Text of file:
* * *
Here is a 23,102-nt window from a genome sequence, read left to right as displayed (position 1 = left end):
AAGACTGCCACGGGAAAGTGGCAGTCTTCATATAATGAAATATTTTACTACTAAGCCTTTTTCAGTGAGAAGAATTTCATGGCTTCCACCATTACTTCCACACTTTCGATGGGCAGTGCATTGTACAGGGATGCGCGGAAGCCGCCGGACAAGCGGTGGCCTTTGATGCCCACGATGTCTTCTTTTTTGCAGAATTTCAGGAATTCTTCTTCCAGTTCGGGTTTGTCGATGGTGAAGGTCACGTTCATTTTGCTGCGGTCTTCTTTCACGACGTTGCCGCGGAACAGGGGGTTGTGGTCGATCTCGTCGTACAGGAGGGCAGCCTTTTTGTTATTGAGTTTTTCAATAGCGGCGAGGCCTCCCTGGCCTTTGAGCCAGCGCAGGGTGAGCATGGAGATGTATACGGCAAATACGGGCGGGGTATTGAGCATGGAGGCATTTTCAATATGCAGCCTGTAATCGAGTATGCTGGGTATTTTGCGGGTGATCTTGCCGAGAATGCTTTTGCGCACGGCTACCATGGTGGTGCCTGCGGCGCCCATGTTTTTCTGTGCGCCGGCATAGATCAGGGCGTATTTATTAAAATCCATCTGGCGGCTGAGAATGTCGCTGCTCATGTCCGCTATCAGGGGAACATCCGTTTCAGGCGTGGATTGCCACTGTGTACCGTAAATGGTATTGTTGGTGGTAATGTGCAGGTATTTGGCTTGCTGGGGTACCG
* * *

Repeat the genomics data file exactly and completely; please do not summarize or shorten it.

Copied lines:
Here is a 23,102-nt window from a genome sequence, read left to right as displayed (position 1 = left end):
AAGACTGCCACGGGAAAGTGGCAGTCTTCATATAATGAAATATTTTACTACTAAGCCTTTTTCAGTGAGAAGAATTTCATGGCTTCCACCATTACTTCCACACTTTCGATGGGCAGTGCATTGTACAGGGATGCGCGGAAGCCGCCGGACAAGCGGTGGCCTTTGATGCCCACGATGTCTTCTTTTTTGCAGAATTTCAGGAATTCTTCTTCCAGTTCGGGTTTGTCGATGGTGAAGGTCACGTTCATTTTGCTGCGGTCTTCTTTCACGACGTTGCCGCGGAACAGGGGGTTGTGGTCGATCTCGTCGTACAGGAGGGCAGCCTTTTTGTTATTGAGTTTTTCAATAGCGGCGAGGCCTCCCTGGCCTTTGAGCCAGCGCAGGGTGAGCATGGAGATGTATACGGCAAATACGGGCGGGGTATTGAGCATGGAGGCATTTTCAATATGCAGCCTGTAATCGAGTATGCTGGGTATTTTGCGGGTGATCTTGCCGAGAATGCTTTTGCGCACGGCTACCATGGTGGTGCCTGCGGCGCCCATGTTTTTCTGTGCGCCGGCATAGATCAGGGCGTATTTATTAAAATCCATCTGGCGGCTGAGAATGTCGCTGCTCATGTCCGCTATCAGGGGAACATCCGTTTCAGGCGTGGATTGCCACTGTGTACCGTAAATGGTATTGTTGGTGGTAATGTGCAGGTATTTGGCTTGCTGGGGTACCG